Random observations on British life
I’ve just returned from a fantastic 10 day holiday in the UK with my family. Our travels took us to Caterham, Cheltenham, Stroud, Bristol, Stoke-on-Trent, Liverpool, Norwich and London. Traveling to another country is one of the best ways to get an education, an appreciation for one’s own country, and an unfiltered sense of where there’s room for improvement, on either side. We’d all do well to get over ourselves a bit and acknowledge when someone else has a Better Idea. Sometimes it’s the little things that make up a quality of life. Here, then, in no particular order, are the ones that stuck with me.
• Groceries in general are less expensive – at least, they were in Liverpool. Sometimes drastically so. Butter is $8 for 16 oz. in the US. Here, it’s 79p (about a dollar) for just under 9 oz (250 grams). So, essentially, $2 a pound. Ben & Jerry’s ice cream is around half the price that it is in the US. How can this be – especially when you consider it’s an import? A package of chocolate “digestive biscuits” is one pound in the UK, and about $10 as an import in the US. Hmm… *somebody* is making a killing.
• You know how pre-sliced cheese in the US is basically overly processed industrial Velveeta crap? Here it’s “mature cheddar” that you’d normally find in the gourmet section. These people know how to live!
• The train system is great but the on-board wifi is a pain. It varies greatly depending on your destination/line. Often, you can’t sign on or retrieve a lost password unless you have a valid UK mobile number and/or postal code. Virgin train’s wifi only works on my iphone, not on my macbook. The sign-in page won’t load. The user interface for these services is miserable, too. I spent a half an hour trying to sign on during one trek. It kept reloading the page just before I finished entering my credit card info. It’s not much better on the streets. There appear to be precious few completely free wifi services anywhere.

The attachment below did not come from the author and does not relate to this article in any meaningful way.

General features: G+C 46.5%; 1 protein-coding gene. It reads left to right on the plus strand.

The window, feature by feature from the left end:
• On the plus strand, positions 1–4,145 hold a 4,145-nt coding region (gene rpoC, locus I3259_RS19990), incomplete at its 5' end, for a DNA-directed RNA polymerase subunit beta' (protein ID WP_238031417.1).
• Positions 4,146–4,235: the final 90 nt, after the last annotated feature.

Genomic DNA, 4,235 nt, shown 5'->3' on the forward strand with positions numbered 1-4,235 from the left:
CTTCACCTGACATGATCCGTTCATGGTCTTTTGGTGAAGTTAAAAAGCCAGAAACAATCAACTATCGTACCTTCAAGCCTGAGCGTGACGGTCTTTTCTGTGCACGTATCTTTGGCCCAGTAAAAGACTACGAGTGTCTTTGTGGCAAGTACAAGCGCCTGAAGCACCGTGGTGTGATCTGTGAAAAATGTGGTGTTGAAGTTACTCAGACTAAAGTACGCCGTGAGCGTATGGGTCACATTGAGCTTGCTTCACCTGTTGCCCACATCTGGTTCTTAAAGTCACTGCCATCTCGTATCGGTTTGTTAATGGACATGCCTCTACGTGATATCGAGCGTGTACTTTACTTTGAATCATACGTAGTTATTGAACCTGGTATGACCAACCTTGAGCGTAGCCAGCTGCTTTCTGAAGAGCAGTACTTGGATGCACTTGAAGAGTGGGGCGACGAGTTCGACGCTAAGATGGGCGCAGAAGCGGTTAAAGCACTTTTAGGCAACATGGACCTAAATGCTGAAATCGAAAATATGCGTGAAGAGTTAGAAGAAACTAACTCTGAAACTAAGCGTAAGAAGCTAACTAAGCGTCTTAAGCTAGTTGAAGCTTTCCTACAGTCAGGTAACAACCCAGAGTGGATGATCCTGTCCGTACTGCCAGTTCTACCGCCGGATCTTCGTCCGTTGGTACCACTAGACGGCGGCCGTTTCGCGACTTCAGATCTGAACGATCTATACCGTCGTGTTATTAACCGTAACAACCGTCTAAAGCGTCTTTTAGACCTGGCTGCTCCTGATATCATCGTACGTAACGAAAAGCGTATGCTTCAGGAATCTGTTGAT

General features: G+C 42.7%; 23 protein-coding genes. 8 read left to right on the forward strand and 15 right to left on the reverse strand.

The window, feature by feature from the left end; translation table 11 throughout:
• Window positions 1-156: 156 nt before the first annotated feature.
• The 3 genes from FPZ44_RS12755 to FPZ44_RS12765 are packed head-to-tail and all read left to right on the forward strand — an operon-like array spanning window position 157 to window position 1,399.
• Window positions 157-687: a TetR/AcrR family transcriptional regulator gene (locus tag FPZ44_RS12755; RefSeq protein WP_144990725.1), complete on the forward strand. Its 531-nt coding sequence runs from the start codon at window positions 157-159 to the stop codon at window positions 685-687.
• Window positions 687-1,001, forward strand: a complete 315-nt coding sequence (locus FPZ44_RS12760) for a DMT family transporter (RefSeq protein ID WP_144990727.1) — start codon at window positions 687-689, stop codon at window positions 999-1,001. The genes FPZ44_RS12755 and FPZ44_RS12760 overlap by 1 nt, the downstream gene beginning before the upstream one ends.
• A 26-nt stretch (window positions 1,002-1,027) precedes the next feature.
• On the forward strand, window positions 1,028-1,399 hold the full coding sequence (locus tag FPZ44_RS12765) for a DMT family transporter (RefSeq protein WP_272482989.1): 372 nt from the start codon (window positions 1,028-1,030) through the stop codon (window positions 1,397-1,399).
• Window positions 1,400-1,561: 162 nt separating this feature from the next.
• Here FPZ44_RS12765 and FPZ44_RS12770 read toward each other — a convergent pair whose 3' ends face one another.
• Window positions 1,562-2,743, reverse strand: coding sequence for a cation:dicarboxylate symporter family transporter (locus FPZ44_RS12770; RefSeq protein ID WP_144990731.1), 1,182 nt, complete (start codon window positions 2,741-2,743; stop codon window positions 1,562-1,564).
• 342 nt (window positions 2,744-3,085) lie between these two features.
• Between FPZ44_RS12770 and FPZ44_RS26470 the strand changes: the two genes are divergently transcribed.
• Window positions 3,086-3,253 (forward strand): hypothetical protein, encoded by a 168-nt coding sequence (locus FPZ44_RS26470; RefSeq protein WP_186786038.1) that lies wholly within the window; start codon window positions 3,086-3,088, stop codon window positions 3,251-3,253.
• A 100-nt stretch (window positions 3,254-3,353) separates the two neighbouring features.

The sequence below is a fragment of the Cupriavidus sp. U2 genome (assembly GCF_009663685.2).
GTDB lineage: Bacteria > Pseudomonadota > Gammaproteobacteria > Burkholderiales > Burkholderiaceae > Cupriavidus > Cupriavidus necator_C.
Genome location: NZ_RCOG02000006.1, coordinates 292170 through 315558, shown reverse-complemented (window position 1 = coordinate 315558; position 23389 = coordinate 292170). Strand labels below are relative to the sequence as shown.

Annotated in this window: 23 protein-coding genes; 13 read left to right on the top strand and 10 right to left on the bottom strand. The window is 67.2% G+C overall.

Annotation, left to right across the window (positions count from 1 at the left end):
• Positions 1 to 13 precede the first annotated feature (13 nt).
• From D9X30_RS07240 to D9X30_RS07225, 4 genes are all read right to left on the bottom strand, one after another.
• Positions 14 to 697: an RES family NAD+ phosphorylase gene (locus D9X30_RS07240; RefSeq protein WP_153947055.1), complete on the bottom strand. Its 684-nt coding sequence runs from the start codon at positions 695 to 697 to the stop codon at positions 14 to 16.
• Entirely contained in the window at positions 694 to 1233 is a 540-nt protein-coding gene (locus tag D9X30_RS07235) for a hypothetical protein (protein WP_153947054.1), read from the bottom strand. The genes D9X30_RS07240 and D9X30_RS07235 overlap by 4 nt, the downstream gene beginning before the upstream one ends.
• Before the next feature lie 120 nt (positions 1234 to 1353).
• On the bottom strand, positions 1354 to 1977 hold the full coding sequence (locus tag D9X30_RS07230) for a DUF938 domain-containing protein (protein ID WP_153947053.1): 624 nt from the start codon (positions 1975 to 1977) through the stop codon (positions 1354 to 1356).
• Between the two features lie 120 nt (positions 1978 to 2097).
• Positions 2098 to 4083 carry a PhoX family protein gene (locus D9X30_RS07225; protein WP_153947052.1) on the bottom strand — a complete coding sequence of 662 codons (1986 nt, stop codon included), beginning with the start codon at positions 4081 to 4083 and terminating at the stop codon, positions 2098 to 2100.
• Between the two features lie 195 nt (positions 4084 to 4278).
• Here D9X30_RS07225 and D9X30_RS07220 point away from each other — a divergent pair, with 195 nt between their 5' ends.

• The first program we saw when we briefly turned on the TV was Law & Order UK. It was exactly like the US version, right down to the “In the criminal justice system…” intro, except for interrogations being interrupted with “Would you like a cup of tea, love?” I swear I am not making this up.
• Most standard wall outlets have a tiny on/off switch built into them. If you don’t know this in advance, you may wonder why your device didn’t charge overnight. I’ll bet it saves a lot of energy, though.
• I’d never seen a single machine that was both a washer and dryer before. Pretty nifty – the fact that it required a degree in hieroglyphics to decipher the controls and took nine hours to dry the clothes notwithstanding.
• Paper or plastic? How about neither? It’s bring your own or buy a plastic bag for 5 or 10p at checkout. Bags are not freely dispensed the way they are in the US. There is also significantly less garbage on the average street. London is a noticeably much cleaner city than New York. It is possible that these things are connected.
• Some theatres offer instant seat upgrades. Unsold seats are offered by ushers at the point of entry. This is a big improvement over NYC! The British do not do standing ovations, though. Or very rarely, at least. This, too, is an improvement. NYC theatregoers seem ready to leap out of their seats for even the most pedestrian performance. One notable exception: Natasha J. Barnes, the Monday night alternate for Sheridan Smith in FUNNY GIRL at the Savoy, got a well-deserved standing O and was moved to tears. I guess that’s because when you get one over there, it really means something.